P410/P609 Homework Assignment #4
Due Tuesday, November 7, 2006
Problem 1
Complete Problem 4.6 parts a-d on page 93 of CSM.
If you would like to use Mathematica to solve some or all of this problem,
you are welcome to do so. Please note that in part (c) many students in
the past have gotten confused computing the relaxation time. You can only
find the amplitude at the turning points of the motion, i.e., where the
velocity changes time. You can use turning points where the position is
positive or negative. If you make a semilog plot of the absolute value of
these positions vs time, you should find an exponential decay.
Problem 2
Using Mathematica, find the value of the integral of the function sin(x)/x
over the interval [0,5].
Problem 3
The local newspaper carried a story about jury selection for a trial.
The paper stated:
At a hearing Thursday in Owen County, Nardi denied a motion filed by
defense attorneys David Colman and Elizabeth Cure to disqualify the
jury panel. Colman and Cure observed that out of 80 potential jurors,
only one was younger than 30.
"Monroe County has a population of 120,000 people, of which between
30,000 and 40,000 are students at Indiana University," the motion stated.
"A truly random jury-selection process for Monroe County should result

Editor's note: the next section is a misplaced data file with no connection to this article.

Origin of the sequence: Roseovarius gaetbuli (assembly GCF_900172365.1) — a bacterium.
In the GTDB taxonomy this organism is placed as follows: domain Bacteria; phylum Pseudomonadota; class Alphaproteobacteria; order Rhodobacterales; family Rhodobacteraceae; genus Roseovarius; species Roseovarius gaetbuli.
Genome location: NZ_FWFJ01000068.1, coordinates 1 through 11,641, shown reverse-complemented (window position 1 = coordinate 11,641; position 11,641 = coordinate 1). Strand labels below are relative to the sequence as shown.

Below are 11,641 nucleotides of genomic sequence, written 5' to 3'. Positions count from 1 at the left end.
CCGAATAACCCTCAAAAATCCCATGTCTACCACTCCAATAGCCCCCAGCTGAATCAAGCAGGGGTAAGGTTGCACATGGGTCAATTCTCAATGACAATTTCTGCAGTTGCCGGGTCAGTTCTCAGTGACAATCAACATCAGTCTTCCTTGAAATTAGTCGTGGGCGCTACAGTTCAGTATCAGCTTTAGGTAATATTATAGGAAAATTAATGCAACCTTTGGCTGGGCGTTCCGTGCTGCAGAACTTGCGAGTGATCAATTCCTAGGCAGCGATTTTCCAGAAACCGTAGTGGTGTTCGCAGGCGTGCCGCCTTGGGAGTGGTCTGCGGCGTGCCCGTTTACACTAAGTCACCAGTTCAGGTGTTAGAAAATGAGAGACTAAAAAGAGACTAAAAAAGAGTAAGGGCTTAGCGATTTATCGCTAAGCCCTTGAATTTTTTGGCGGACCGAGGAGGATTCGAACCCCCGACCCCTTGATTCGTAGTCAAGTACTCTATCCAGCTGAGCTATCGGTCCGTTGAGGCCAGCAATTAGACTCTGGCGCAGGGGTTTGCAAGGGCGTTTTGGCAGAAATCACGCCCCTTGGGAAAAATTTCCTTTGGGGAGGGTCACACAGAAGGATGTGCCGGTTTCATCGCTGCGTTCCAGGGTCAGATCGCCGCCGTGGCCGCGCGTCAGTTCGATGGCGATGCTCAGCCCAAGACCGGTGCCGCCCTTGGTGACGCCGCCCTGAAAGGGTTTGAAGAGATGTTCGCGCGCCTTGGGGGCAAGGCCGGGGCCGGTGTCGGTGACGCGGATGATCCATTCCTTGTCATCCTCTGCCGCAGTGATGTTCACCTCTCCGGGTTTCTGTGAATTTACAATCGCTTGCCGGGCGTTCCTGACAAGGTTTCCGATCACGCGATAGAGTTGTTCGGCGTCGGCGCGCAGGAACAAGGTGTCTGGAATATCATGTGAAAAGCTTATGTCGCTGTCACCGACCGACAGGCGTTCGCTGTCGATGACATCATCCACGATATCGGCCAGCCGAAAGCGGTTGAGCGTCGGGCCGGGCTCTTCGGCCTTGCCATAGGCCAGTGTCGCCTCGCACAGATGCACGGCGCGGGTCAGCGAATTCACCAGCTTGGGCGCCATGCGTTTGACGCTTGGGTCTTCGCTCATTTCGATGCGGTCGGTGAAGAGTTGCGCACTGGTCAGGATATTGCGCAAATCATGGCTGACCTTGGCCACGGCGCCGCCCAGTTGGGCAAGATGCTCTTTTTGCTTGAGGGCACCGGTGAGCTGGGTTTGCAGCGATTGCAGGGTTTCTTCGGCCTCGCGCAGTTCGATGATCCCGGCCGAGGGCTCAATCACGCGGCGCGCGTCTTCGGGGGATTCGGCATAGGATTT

in no fewer than 20 students from Indiana University."
This might be a good time for a lawyer joke, but I will resist that temptation
and ask you to analyze this situtation.
a) Assuming that there are 120,000 people in Monroe county and 30,000 of
those people are students at IU, what is the probability that a group of
80 randomly selected people would include fewer than 20 students?
Note, if you had been among the people called for jury duty, you probably would
have been excused from jury duty if you had pointed out the lawyer how stupid
his statement was. (I got out of jury duty a couple of years ago when I told
the laywer that he had just contradicted himself.)
b) What is the probability if 40,000 of the 120,000 people, that there would be
fewer than 20 students in a randomly selected group of 80 people?
Note: I will be pleased if you can use Mathematica to solve this problem, but
if you prefer another approach, that is also fine. If you have taken a
course in statistical mechanics or a math course that covered combinatorics
you should have the theoretical background for solving this problem. If not,
come see me we can talk about drawers containing red socks and blue socks and
how many ways we can pick socks from the drawer.